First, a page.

A cacophony of sound across the country on the weekend will break the two-minute silence of remembrance marking the centenary of the Armistice that brought an end to World War I.
Called the Roaring Chorus, te Korihi Whakaharuru is designed to replicate what happened on 11 November 1918, when news came through that four years of a brutal war had come to an end.
It was met with widespread thanksgiving, celebration and a lot of noise.
On Sunday at 11.02am, people around the country people are being encouraged to make a din in anyway they see fit.
Bells have always played a major part in signalling danger or in this case a celebration as it was 100 years ago.
This is how the Evening Post in Wellington described it on 12 November 1918.
"There were songs and cheers, miscellaneous pipings and blastings and tootings and rattlings - a roaring chorus of gladsome sounds."
Interviews from Ngā Taonga Sound & Vision of people reminiscing about the day spoke of the surprise around all the noise being generated.
"I got into town just before nine and the bells started ringing and I said whatever is going on it's peace they said, peace," one person said.
"I woke next morning to a tremendous noise of sirens and bell ringing and voices and feet running," another said.
"I went down to Queens Street where I saw excitment, people had Benzene tins, banging anything that they could bang to make drums and I got a Benzene tin from somewhere and banged it."
The reference to a roaring chorus inspired the World War I centenary programme office to put the call out to try and recapture the energy of 11 November 1918.
WW100 Centenary Office director Sarah Davies said since many people would not be able to attend the national service in Wellington, they looked at other ways to engage the public in the final commemoration of the war centenary.
She said they did research on how New Zealand marked the arrival of peace.
"We became clear that there was a kind of mixed emotion but there were people who went into the streets and basically made noise, they made loud noise, they made glorious sound."
Ms Davies said this inspired her office to put a call out to New Zealand to join them in breaking the silence.
She said it marks a change of tone to the commemorations.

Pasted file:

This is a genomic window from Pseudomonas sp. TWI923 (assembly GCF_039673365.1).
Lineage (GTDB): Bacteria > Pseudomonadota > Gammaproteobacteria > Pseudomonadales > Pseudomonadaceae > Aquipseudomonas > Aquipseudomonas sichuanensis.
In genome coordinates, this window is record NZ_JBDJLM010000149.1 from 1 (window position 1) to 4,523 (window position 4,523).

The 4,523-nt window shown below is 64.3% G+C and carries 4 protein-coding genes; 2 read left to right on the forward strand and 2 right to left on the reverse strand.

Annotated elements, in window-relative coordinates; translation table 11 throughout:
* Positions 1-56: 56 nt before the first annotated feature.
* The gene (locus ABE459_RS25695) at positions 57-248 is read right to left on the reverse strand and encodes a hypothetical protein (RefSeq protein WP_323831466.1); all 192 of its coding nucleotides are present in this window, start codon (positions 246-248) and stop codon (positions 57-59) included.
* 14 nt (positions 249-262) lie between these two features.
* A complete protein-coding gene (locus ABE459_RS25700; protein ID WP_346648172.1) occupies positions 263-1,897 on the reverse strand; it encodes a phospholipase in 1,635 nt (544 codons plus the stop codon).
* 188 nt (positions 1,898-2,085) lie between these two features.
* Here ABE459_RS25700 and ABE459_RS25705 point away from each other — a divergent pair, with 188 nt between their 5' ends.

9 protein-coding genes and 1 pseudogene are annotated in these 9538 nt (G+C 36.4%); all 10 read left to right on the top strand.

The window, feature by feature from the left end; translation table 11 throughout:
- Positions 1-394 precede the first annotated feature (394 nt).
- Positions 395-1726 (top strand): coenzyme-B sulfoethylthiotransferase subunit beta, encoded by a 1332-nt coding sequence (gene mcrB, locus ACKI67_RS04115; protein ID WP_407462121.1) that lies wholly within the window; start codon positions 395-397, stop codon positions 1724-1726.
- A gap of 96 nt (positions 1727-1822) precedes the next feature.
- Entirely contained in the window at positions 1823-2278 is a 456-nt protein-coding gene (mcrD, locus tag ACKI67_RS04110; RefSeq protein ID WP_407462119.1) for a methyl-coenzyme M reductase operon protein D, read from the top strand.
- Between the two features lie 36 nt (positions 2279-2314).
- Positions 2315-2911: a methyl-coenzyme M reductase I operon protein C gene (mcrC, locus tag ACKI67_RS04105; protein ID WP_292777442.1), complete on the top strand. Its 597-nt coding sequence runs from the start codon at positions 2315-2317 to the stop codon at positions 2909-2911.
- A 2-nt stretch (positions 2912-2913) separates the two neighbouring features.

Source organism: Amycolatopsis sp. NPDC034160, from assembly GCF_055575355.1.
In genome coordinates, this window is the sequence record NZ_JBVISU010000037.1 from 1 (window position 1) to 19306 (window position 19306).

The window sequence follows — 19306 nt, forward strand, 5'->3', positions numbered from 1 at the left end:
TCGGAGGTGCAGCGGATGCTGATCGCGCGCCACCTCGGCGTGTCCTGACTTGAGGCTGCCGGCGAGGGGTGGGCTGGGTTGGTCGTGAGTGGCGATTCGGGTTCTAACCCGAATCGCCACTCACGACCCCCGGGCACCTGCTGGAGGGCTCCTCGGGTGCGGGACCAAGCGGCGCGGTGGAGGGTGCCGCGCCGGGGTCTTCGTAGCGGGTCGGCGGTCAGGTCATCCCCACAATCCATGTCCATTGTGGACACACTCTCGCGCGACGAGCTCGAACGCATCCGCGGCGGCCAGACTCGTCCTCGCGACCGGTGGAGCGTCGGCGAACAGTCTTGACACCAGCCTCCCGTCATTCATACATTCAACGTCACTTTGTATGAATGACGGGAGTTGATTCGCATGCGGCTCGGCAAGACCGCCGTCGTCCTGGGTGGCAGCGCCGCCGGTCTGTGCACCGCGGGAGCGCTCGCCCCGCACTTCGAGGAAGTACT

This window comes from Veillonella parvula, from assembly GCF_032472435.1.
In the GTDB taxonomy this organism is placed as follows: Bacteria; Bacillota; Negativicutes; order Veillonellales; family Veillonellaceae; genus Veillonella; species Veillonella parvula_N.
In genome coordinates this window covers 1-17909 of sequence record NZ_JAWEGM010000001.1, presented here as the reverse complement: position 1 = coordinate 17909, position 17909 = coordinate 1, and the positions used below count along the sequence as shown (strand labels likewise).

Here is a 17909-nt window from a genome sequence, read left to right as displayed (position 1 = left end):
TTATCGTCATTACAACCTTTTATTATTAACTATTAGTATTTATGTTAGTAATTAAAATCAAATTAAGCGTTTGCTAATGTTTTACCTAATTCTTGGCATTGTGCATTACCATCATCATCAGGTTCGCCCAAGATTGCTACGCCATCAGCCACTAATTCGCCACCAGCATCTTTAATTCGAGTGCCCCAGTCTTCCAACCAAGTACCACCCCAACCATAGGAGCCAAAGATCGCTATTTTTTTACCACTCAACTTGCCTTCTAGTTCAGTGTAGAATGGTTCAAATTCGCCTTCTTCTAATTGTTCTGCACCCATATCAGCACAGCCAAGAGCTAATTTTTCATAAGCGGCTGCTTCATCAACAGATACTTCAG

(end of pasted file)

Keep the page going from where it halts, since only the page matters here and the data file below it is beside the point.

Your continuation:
"We have spent 4 years remembering the loss and the hardship, the compassion and the sympathy that New Zealand had at the time and now we move into a time when we are able to look back but to also look forward."
Many events are planned around the country to kick off once the two-minute silence is over.
These include fire appliances sounding their sirens for 11 seconds.
Bells will again be rung out across the nation.
At St Martin's-at-St Chad's Church in Sandringham the old bell rope has been repaired in time for the commemoration.
The Vicar, Jacynthia Murphy said other churches, particularly in Auckland, were teaming up.
"We won't be able to hear each others bells but we have vowed to synchronise our watches so that each of us will be ringing our bell at 11.02."
Adrian Grant is tower captain at St Matthew's-in-the-City in Auckland where muffled bells will be rung before a commemorative service but at 11.02 it will be a different story.
"It's basically just using the bells to add as much sound we can to the general outpouring of sound," Mr Grant said.
"We will have eight ringers for that so all the bells will be sounding from the smallest to the largest, which weighs a tonne and makes a reasonable sound."
The church's bells will also be ringing at 12.30pm on Sunday.
An international campaign called Ringing Remembers Campaign was launched last year to recruit 1400 new ringers to symbolically replace that number of ringers killed during World War I .
Mr Grant said the campaign was successful in recruiting 2000 new ringers so far.
A celebratory fanfare will be played by the full bells at the National War Memorial Carillon in Wellington to set the tone for the roaring chorus across the country.
On Sunday, Pukeahu National War Memorial Park in Wellington will be filled with messages of hope, peace and remembrance displayed on a 5m-high digital installation.
New Zealanders everywhere are being invited to contribute a message to the Armistice Beacon.